It is important to recognise that the opportunity is as much about what the employee brings to the conversation as does the manager; how employees feel about what they are doing and ideas for improvements are critical to overall RGU performance improvement.
The full-cycle review should proceed as follows:
1) Managers take the lead by communicating the review process to employees and arranging meetings
2) Each employee is asked to fill in the Self-Appraisal Form. This simple form acts to guide the subsequent discussion and gives the employee the opportunity to have early input to the process, including the opportunity to reflect more broadly on what learning and development has taken place.
3) Hand a copy of the Self-Appraisal Form to your manager
4) Both employee and manager should ensure they are ready to discuss progress on objectives, overall performance and development needs at the review meeting
5) Set aside enough time for the meeting – at least an hour is likely to be needed for a meaningful discussion
6) Hold the full-cycle review meeting (See "Holding Review Meetings" for further help).
The suggested outline of how to proceed with a review meeting follows:
a. A general introduction, explaining the process
b. Go through the objectives set for review cycle just ended and
mutually assess progress (using the self-appraisal form as
input as well as reviewer input)
c. Decide on level of attainment on each objective and record
d. Add comments for each objective
e. Discuss the 5 behaviours to emphasise their importance as
foundations of how we do what we do
f. Discuss areas of strength and improvement relevant to the 5
g. If the reviewee is a manager, refer to the additional
leadership behaviours relevant to managers (explained on the
Review Form and under Behaviours)
h. Discuss career expectations (if applicable) and make notes
i. Discuss training and development needs (finalise after
reviewing at School / Department / RI level)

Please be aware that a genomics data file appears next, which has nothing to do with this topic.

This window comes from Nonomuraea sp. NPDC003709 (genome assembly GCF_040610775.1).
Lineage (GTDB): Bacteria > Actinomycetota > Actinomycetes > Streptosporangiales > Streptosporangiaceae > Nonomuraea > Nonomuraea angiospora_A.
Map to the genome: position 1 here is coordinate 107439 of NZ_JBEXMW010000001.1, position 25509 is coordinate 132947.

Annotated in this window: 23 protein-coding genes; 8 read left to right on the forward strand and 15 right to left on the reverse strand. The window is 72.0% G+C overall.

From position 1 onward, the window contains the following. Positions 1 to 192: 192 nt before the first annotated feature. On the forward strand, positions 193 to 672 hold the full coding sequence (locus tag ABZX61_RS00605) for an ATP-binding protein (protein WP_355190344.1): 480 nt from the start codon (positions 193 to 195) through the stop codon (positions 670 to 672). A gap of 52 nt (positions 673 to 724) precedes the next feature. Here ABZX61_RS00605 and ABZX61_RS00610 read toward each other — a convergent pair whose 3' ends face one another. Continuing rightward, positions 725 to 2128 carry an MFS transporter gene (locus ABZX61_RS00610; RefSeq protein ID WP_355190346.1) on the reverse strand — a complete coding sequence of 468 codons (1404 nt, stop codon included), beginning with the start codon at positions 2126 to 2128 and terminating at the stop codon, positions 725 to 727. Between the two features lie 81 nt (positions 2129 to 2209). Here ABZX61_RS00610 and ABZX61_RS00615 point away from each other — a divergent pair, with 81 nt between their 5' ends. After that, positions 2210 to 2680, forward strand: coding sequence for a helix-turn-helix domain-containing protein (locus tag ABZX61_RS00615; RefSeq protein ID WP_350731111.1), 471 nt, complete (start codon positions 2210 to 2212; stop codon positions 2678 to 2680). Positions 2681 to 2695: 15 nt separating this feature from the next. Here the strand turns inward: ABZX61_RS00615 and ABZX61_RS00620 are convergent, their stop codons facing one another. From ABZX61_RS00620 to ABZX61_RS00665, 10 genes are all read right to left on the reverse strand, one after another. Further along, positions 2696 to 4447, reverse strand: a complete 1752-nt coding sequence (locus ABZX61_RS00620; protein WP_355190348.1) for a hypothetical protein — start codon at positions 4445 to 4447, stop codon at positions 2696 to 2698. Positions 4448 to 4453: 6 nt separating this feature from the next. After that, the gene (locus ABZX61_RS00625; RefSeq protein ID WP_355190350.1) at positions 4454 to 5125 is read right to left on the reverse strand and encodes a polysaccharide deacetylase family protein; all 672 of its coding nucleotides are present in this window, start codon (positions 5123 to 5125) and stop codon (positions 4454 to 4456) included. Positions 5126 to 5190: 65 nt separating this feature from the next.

j. Where appropriate assess the reviewee as (see The Performance
Framework for detailed guidance):
i. An exceptional performer
ii. Does not meet the standard expected
7) Managers record brief notes against each objective and summarise overall performance. It is important that an accurate record is maintained in order to ensure continuity between reviews and to ensure both good performance and improvement needs are recognised.
At about the same time (mid-year) Schools, Departments and Research Institutes review priorities for development (skills needed to meet the agreed plans). Development needs of employees, raised during review meetings, should be reviewed collectively in the context of the overall needs and priorities. Individual development plans can then be set and communicated back to employees.
Hence training and development plans for the coming year are discussed with employees in two stages – stage 1 takes place during the full-cycle review meeting (involving a preliminary discussion about development needs) and stage 2 takes place later to confirm development plans and feed this back to employees. As a consequence of the need for prioritisation, not everyone will necessarily get the development they feel they require.
Note that training that is funded centrally by HR must be approved in advance by using the PDR (Personal Development Request) form – available from the HR Staff Development website.
At about the same time (June-August) objectives are set for the coming year and the full cycle has been completed; you now move into the next review cycle.